As Grant Taylor watched his daughter struggle with online learning — and the feeling of being disconnected from her peers — the audio-visual field support expert for Canyons’ Information Technology Department knew there must be a better way.
He had an idea: What if there was a way to route a Zoom call through the classroom’s sound system so students could actively participate in live lectures and discussions from home? He purchased a few items, reached out to his daughter’s teacher, who works for a neighboring school district, and offered to install the equipment to see if his solution would help the teacher include online students in a real-time class. The answer was yes.
“It took off immediately,” Taylor said. “All of the kids who were home got to remote in and it helped build morale with my daughter, she got to feel included again.”
Since that initial lightbulb moment, Taylor’s idea is paving the way for Canyons’ teachers to receive live-streaming kits that facilitate the use of video in the classroom with clear audio and the ability to interact with students who might not be physically present. Each kit costs about $200. Thanks to donations from throughout the community — including an employee Trot 4 Tech fundraiser and two large donations from the Township of White City and City of Draper — a first wave of teachers have already received the new technology, with more on the way.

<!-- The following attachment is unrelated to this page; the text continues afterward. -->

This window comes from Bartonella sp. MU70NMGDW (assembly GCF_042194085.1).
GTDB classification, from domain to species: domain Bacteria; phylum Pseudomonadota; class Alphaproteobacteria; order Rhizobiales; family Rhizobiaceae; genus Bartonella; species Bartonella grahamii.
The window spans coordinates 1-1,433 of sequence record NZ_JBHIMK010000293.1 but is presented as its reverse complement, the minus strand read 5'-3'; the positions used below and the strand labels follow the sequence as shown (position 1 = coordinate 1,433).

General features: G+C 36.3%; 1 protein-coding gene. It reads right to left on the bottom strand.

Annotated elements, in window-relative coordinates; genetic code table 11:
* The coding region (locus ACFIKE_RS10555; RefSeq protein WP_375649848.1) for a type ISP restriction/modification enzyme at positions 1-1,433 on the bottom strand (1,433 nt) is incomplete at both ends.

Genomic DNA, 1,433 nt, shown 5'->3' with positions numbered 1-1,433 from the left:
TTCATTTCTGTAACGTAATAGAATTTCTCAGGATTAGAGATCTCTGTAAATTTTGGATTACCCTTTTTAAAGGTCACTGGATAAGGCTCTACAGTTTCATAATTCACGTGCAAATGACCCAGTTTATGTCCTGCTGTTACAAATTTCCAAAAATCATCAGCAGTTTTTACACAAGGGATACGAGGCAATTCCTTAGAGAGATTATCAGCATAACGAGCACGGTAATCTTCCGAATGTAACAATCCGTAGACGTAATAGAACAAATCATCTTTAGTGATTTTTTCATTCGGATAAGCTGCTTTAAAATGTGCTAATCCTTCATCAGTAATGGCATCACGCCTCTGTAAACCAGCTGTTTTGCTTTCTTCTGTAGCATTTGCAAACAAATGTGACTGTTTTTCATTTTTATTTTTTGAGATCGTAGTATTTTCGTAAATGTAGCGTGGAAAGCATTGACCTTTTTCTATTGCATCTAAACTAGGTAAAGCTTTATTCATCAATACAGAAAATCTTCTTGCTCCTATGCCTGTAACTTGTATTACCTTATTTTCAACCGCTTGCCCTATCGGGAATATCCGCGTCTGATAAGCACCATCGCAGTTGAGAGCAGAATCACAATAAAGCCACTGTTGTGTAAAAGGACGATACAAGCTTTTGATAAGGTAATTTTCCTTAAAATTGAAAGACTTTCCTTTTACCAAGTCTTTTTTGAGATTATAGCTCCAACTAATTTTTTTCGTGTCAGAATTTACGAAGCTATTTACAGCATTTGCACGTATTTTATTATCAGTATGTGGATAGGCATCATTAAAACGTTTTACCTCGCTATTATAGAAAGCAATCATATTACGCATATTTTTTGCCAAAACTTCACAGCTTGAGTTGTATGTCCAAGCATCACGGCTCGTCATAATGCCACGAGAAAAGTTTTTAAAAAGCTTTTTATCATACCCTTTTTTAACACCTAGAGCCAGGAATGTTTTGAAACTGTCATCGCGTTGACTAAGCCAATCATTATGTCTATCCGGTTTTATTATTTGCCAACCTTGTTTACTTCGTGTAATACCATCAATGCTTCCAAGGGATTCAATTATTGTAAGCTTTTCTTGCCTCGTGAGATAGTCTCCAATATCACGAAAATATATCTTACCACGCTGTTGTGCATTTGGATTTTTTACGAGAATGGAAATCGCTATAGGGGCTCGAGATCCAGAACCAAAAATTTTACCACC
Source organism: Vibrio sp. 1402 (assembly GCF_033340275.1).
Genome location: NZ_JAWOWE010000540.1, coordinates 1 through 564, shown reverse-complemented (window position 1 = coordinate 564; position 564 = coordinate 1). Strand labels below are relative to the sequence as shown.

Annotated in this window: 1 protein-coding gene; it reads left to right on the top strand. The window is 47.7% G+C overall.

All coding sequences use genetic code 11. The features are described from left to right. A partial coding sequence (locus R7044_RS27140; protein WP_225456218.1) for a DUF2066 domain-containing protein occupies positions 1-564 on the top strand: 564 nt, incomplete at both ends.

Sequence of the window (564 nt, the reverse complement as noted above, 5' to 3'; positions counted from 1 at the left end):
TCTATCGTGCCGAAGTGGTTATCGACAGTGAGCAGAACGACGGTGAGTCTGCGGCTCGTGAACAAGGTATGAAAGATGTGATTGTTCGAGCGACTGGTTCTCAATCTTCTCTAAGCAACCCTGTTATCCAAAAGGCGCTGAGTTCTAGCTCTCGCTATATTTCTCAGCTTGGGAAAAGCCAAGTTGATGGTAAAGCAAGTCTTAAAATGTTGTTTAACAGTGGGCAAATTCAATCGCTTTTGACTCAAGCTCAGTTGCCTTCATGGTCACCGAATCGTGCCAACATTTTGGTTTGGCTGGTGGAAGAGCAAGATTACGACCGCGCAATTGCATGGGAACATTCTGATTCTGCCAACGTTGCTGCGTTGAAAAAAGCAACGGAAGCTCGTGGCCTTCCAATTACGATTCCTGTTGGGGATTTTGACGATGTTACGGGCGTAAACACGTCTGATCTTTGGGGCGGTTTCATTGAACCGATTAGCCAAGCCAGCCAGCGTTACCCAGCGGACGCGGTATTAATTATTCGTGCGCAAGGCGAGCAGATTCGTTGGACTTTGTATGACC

“We are so appreciative that our community has stepped in to help our teachers and students where they need it most,” said Denise Haycock, Development Officer for the Canyons Education Foundation. “Technology has been a lifeline for so many students this year, their primary connection to school and the caring adults who work there.”
Shifting to a new technology requires some transition, but Jordan High teacher Carrie Earl says the learning curve is worth it. Earl, who teaches art, has 168 in-person students, 106 online students through Jordan High, and 600 students through Canyons Virtual High School — not to mention a rotating raft of students coming in and out of quarantine. Before she received the new equipment, Earl would teach her in-person classes, then later, record separate videos of her teaching the same concepts for her online students. The process was time consuming and frustrating, she said.
“This equipment has changed everything for me,” Earl said. “Now I literally can teach as though the kids were here. It really allows you to not have to create a new curriculum because you can continue teaching what you were teaching before.”
With the new equipment, Earl says she can streamline her recording process and teach students new online classes, such as calligraphy, that she couldn’t previously. Those are the kids of opportunities Taylor hoped his solution could achieve.
“It feels great to be able to give the teachers any solutions that help enhance their teaching experience,” Taylor said. “I get really excited when I can make analog digital and this was one way to bridge that.”